Former India allrounder Yuvraj Singh has criticised the Indian team’s think-tank for getting their planning for the 2019 World Cup completely wrong. Yuvraj, who called time on his illustrious career this year, stressed that an inexperienced middle-order worked against the team’s chances where Virat Kohli and boys were shown the door in the semi-final against New Zealand.

Yuvraj said that India lacked clarity when it came to picking a middle-order that could have complimented the quality top-order. He questioned the team management’s thinking behind picking ‘inexperienced’ players in Vijay Shankar and Rishabh Pant for middle-order roles at the World Cup.

“I don’t think they were looking for me (middle-order spot). More than me not being there, I was very disappointed with what happened with Ambati Rayudu. He was our No. 4 batsman for more than a year. Even in New Zealand, in the last game, I think he got 90 and won the Man of the Match. And then you’re playing Australia and going to the World Cup,” Yuvraj said while speaking at Agenda AajTak.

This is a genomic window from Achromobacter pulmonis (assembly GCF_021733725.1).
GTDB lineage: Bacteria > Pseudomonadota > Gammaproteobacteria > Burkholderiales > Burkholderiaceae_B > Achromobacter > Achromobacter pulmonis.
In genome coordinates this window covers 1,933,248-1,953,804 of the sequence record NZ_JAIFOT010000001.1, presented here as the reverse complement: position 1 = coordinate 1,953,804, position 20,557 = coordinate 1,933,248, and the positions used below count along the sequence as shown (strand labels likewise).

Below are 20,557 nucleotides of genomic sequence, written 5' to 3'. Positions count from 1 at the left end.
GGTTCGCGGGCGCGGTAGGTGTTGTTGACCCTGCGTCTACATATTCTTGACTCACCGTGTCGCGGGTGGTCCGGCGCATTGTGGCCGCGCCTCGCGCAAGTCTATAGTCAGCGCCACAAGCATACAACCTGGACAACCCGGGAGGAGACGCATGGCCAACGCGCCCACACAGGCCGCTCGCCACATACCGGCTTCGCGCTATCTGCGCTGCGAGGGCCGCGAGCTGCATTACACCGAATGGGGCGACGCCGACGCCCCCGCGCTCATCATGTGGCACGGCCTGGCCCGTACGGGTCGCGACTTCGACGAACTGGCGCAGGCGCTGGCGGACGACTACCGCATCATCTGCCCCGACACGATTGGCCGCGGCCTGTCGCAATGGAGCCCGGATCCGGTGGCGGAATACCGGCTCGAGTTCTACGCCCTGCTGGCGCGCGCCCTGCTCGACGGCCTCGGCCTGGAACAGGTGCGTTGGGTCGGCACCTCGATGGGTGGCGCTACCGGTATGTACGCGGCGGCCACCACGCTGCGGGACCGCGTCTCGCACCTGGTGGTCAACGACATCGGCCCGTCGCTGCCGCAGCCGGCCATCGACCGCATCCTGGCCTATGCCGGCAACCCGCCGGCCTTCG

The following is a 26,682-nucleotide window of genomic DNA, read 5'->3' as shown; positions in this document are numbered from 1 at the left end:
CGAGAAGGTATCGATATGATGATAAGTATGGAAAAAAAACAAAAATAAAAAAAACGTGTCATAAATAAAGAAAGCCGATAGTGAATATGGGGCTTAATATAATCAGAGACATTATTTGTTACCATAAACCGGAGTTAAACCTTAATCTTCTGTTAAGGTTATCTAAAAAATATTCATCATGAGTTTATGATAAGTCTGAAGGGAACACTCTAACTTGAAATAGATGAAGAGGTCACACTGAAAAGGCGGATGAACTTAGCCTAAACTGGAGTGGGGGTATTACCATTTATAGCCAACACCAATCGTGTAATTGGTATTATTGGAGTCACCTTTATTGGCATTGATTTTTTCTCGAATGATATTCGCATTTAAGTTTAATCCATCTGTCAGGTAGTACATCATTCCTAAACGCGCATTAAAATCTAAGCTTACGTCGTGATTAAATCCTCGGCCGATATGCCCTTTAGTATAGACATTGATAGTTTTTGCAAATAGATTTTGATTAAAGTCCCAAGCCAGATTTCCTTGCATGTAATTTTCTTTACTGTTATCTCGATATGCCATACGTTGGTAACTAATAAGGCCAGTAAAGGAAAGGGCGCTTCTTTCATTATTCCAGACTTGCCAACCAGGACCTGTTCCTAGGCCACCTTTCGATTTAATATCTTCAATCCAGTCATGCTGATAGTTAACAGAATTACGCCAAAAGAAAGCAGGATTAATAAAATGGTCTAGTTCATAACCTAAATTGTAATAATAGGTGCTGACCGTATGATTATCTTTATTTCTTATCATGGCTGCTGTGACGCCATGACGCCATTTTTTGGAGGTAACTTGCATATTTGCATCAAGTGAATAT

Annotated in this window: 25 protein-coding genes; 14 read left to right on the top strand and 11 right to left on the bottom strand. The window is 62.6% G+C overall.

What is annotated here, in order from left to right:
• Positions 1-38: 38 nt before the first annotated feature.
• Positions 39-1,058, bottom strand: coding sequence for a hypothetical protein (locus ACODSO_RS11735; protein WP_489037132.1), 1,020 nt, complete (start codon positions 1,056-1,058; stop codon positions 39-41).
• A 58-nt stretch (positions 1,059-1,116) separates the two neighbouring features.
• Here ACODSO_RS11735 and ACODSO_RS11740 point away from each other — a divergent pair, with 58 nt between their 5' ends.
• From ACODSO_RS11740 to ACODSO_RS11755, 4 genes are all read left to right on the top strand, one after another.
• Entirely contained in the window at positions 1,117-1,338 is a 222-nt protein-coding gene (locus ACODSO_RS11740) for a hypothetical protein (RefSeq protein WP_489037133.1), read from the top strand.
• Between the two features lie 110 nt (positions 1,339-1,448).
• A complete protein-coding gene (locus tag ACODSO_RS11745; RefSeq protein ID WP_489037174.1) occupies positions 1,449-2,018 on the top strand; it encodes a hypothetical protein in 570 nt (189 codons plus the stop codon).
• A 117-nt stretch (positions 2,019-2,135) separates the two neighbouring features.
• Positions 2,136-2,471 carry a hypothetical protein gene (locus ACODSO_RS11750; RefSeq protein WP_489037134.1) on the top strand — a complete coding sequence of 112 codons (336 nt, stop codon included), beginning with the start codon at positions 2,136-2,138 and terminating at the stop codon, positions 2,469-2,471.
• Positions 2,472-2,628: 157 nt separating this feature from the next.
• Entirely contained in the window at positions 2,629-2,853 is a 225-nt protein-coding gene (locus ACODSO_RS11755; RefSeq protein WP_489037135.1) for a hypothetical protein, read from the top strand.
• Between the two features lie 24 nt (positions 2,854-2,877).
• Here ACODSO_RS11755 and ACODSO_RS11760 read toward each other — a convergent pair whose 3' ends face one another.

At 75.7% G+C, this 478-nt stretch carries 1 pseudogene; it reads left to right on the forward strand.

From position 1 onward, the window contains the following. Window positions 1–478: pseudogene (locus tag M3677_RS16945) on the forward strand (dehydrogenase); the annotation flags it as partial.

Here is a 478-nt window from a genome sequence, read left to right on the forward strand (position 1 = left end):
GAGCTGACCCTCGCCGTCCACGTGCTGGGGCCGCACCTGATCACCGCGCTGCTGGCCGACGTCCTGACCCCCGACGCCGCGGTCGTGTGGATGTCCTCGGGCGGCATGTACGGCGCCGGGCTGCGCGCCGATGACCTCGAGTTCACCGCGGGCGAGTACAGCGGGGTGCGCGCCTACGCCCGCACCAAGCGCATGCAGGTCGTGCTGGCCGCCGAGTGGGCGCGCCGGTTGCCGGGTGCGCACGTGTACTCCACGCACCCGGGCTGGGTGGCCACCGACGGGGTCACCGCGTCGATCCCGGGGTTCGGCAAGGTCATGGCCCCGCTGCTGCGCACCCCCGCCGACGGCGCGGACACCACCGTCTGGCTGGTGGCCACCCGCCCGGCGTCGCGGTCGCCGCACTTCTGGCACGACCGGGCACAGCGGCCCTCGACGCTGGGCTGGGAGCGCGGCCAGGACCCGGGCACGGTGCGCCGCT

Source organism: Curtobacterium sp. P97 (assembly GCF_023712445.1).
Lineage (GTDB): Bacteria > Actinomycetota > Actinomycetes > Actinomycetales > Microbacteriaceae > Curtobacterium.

“When we were going to play the 2003 World Cup, the team that played the tournaments in the lead-up, we almost played with the same team. We had decent experience, me and Mohammad Kaif played about 35-40 games. Our top-order was highly experienced and the middle order was decently experienced,” the World Cup winner added.

“My issue is that the think tank… what was happening? Dinesh Karthik was going to the World Cup. He suddenly played in the semi-final game and he doesn’t know what number he is batting.

“A guy like MS Dhoni who is such an experienced batsman… he is going to bat at No. 7. You’re not sure about the batting order. You can’t do this in big matches. You have to be sure.

“Your No.4 batsman’s highest score was 48 runs. I thought the planning was really poor. Because they thought Rohit was in good form, Virat was in good form and the other guys can play around that. You don’t win tournaments like that.

“If you look at Australia, you see their teams in 2003, 2007 and 2015… they always had well-set batsman in the middle-order. I felt the planning was completely wrong.”